In New Jersey, the state that ushered in this new regime in the first place, revenue from sports betting is down by more than 8 percent in 2021. Even so, more than $860 million was wagered on sports via the Internet last year, with another $63 million in bets placed at retail sportsbooks. New Jersey took in roughly $100 million in tax revenue from the practice in 2021 alone. Illinois generated almost as much in tax revenue from legal sportsbooks since it was legalized in early 2020, while New York earned $267 million. It’s a perverse arrangement that creates incentives for the state to accept—even tacitly encourage—this crippling addiction.

Given the abject shallowness of our present political discourse, we have little reason to expect that this new set of distorted incentives will reignite a dormant debate over the importance of tempering the virtues of liberty with the forbearance and prudence that accompanies responsibility. But it should.

The Supreme Court was amply justified when it struck down a congressional effort to intervene in the state-level legislative process while pretending it had done nothing of the sort. The states and the enterprises therein are free to maximize the advantages provided by this new legal environment, and individuals can partake in these services if they so choose. But while it is outside the purview of government to prohibit access to gambling, should the state—and you, by extension—benefit from its promotion? And what are our individual and collective responsibilities to those whose injury sustains us?

Sports betting is only one of our recent national experiments in licensing addictive behaviors. New York City’s taxpayer-funded experiment with “safe sites,” where heroin users can slowly kill themselves with properly sterilize instruments and under proper medical supervision, is another. As an alternative to the failed war on drugs, making New Yorkers into passive collaborationists with a regime that encourages (indeed, extols the empowering virtues of) shooting up while observing best practices isn’t working.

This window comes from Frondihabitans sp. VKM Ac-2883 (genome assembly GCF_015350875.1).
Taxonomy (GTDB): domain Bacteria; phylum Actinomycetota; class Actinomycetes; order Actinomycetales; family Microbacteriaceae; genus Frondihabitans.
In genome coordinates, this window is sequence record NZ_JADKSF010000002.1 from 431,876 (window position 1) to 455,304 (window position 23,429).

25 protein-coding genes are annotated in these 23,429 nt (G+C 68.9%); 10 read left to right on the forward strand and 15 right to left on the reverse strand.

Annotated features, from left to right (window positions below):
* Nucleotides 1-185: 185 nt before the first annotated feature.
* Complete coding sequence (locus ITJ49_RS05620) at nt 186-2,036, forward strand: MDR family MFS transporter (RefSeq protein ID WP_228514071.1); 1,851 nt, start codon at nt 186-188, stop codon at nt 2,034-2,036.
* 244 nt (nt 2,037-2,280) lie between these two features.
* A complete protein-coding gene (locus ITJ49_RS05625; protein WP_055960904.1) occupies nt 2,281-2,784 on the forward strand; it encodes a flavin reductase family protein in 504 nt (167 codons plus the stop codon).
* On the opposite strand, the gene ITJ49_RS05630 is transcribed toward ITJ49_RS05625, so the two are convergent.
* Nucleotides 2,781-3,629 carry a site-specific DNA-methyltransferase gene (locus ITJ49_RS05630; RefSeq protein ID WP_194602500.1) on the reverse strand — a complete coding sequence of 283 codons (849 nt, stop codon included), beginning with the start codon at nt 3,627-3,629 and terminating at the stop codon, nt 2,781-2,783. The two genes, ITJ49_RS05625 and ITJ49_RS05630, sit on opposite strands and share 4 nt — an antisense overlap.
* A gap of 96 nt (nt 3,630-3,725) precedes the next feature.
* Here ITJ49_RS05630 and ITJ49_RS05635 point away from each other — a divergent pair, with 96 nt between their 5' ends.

At least New York’s judgement-free opiate-abuse zones are ostensibly designed to reduce the risks to the user. They are not, however, designed to minimize the risk to the societies in which they are situated, as California soundly affirmed with its governor’s decision to veto the establishment of such sites in the state. Gambling addiction, by contrast, doesn’t leave in its wake an army of highly visible and menacing zombies. Its consequences are hidden from view, and so we absorb the costs of this new licentiousness without fully apprehending the damage it is doing. But we are supporting it, and we are benefiting from it. What responsibility do we, therefore, share in our obligation to the afflicted?

We all have individual responsibilities. We either observe them or endure the consequences of their neglect. But a radical libertarian vision of social organization is blind to the fact that we are sometimes drafted into participating in a moral hazard. A radical libertarian vision of society also maintains that society must also preserve a robust “right of exit,” but where is the offramp for those who object to their compulsory participation in this morally compromised scheme? If you find one, let me know where I can get off.